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Online video chat with students, Take 2

 This semester, I’m trying to do online video chats with my students to discuss literature — and to encourage them to read over the weekend.

Last Sunday, over on my class website, iseroma.com/live, we used Tinychat, which didn’t work very well. Most of our time was spent getting students online and able to hear each other in real time. Tinychat wasn’t a viable solution.

Tonight, we switched things up and tried ooVoo, which worked much better. Nevertheless, several students reported trouble downloading the ooVoo plugin. Others could barely hear their peers; others had trouble with their microphone.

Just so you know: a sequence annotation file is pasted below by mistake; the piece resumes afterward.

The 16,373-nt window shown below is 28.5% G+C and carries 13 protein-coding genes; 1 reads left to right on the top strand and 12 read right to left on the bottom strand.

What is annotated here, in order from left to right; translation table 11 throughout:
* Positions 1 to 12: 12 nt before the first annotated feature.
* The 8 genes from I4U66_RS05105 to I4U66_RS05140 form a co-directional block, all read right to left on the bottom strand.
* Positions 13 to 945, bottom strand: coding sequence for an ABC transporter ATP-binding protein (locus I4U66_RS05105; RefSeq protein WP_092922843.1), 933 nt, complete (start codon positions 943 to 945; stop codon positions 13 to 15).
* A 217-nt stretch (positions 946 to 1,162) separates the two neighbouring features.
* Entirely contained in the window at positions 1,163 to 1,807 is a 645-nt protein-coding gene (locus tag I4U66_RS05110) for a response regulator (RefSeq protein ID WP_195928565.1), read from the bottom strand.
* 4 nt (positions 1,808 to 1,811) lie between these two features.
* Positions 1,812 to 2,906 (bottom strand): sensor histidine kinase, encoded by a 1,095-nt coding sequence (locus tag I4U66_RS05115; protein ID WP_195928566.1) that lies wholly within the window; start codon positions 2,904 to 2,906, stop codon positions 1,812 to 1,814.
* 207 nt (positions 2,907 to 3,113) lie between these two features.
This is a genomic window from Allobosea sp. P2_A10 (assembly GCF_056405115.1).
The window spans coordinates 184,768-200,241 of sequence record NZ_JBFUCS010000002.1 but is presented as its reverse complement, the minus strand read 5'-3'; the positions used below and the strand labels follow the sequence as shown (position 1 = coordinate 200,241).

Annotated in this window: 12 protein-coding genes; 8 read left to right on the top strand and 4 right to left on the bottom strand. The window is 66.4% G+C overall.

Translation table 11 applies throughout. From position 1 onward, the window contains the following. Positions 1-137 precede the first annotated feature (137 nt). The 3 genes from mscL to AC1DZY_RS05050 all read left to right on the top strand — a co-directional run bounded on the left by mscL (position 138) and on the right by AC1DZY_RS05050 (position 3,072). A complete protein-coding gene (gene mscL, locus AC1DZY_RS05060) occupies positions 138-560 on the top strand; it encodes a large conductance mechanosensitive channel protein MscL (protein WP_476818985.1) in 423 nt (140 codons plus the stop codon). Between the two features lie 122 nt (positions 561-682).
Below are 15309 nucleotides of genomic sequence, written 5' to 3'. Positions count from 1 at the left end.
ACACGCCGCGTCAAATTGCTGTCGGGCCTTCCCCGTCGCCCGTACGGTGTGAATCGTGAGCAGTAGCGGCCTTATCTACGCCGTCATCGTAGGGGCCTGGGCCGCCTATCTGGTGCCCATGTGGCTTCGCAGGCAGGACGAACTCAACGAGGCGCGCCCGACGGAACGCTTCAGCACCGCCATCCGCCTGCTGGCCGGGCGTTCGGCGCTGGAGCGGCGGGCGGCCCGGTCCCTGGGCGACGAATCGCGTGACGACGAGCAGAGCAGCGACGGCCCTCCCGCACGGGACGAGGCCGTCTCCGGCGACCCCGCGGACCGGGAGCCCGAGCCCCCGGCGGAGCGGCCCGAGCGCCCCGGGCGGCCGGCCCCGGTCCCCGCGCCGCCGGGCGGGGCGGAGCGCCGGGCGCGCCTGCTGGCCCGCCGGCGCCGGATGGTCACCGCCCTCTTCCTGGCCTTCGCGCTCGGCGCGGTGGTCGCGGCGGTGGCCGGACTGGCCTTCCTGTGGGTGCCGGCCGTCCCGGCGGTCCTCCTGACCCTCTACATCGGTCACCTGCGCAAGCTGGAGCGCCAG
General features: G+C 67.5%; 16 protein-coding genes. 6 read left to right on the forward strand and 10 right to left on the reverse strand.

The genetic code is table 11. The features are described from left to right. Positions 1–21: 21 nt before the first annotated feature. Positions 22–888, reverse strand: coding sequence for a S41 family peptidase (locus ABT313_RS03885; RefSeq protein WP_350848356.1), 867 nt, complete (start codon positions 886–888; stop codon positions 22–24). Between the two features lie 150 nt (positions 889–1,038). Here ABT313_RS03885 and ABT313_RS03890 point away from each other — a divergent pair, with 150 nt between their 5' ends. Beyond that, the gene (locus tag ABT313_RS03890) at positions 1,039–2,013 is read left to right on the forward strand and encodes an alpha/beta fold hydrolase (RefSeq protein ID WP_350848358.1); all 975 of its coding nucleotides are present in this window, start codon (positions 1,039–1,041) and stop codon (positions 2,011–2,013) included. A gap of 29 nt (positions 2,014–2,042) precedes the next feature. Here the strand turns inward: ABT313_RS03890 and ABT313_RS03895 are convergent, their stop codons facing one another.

Online video chat just isn’t easy. It relies on people’s tech knowledge and equipment. And talking to students in a group online has different rules and expectations than in a classroom. We’re just beginning to figure out those norms.

Meanwhile, there is a lot of frustration. My primary outcome — to get students to read over the weekend — is definitely being met. But I don’t know whether this is worth my students and my time on Sunday nights.

For next steps, I’m thinking of making things a little simpler. I’ll stay online for one hour, the first half for students who’d like to video chat and the second half for students who prefer text only. It’ll be interesting to see which students choose which platform and how the discussions are different.

Do you have any ideas for making online video chat work better? 

Please share your brilliant insights!